What is it about?

Decision makers use algorithmic personalization in many domains. An inherent risk of personalization is unintentionally discriminating certain groups. We propose a solution to this problem which we call BEAT (bias-eliminating adapted trees). Key insights from our work: 1. Existing solutions that recommend removing protected characteristics (such as race, gender, age) from the data and relying on other attributes may exacerbate the bias. 2. Our solution, BEAT (Bias-Eliminating Adapted Trees), guarantees both group and individual fairness, while still leveraging the value of personalization. 3. BEAT is easy to implement, scalable, and practical (thanks to GRF). 4. BEAT can be used to evaluate the tradeoff between fairness and efficiency in the algorithm’s output (e.g. profits, access to resources, engagement). 5. BEAT is applicable to many personalization problems, and can be used for prediction-based resource allocation, such as loans and credit card access. 6. BEAT can also be used for interventions, such as advertising, CRM, and medical treatments.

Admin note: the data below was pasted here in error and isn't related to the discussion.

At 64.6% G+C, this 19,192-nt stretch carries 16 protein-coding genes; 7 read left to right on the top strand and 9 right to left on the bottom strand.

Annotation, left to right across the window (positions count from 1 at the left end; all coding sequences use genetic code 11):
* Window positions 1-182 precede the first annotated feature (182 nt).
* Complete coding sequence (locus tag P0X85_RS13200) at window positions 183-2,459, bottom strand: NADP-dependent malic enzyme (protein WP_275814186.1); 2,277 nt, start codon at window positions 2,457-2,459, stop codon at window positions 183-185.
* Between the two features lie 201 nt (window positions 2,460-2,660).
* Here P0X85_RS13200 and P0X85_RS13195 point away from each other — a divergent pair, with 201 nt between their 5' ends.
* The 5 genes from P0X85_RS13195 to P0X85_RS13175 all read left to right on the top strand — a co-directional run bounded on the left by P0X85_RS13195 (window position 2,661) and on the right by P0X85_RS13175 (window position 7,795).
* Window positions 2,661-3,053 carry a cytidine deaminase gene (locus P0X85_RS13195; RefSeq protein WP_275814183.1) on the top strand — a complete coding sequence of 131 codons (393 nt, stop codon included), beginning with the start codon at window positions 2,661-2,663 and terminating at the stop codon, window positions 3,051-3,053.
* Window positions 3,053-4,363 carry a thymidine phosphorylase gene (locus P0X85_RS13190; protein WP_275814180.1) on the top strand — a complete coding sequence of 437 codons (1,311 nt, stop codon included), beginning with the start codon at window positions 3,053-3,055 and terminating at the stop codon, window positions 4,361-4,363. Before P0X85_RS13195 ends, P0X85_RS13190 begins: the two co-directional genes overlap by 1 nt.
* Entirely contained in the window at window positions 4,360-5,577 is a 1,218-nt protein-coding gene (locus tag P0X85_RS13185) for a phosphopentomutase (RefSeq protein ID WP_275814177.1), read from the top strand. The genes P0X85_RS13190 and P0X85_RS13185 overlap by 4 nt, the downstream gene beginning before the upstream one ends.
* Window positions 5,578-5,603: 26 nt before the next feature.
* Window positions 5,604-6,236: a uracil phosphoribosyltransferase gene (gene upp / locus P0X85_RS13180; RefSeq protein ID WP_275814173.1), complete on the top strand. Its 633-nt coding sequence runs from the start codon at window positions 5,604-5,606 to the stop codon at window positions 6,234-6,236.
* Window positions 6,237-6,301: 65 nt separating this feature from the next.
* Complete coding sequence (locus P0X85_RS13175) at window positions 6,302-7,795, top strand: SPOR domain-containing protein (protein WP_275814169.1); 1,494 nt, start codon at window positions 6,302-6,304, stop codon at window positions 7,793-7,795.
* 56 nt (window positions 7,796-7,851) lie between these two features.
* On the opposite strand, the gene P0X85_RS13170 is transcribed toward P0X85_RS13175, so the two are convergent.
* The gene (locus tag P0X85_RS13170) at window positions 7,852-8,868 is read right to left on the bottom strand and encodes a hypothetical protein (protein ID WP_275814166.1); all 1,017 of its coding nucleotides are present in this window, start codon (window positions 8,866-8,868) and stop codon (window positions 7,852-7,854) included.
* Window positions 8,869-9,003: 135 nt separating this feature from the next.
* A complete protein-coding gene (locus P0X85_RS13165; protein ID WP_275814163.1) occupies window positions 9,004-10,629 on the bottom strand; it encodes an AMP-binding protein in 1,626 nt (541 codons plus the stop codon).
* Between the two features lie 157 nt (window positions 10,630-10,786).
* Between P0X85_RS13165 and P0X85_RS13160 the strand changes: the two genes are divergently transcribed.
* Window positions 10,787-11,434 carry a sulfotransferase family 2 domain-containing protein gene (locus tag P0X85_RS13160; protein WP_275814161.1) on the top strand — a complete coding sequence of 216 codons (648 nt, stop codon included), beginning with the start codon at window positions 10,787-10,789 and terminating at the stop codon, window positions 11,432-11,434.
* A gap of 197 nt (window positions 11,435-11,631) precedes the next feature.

Featured Image

Why is it important?

Decision makers use algorithmic personalization for resource allocation decisions in many domains (e.g., medical treatments, hiring decisions, product recommendations, or dynamic pricing). An inherent risk of personalization is disproportionate targeting of individuals from certain protected groups. Existing solutions that firms use to avoid this bias often do not eliminate the bias, and may even exacerbate it. We propose a solution that ensures balanced allocation of resources across individuals (guaranteeing both group and individual fairness) while still leveraging the value of personalization.

Read the Original

This page is a summary of: Eliminating unintended bias in personalized policies using bias-eliminating adapted trees (BEAT), Proceedings of the National Academy of Sciences, March 2022, Proceedings of the National Academy of Sciences, DOI: 10.1073/pnas.2115293119.
You can read the full text:

Read

Resources

Contributors

The following have contributed to this page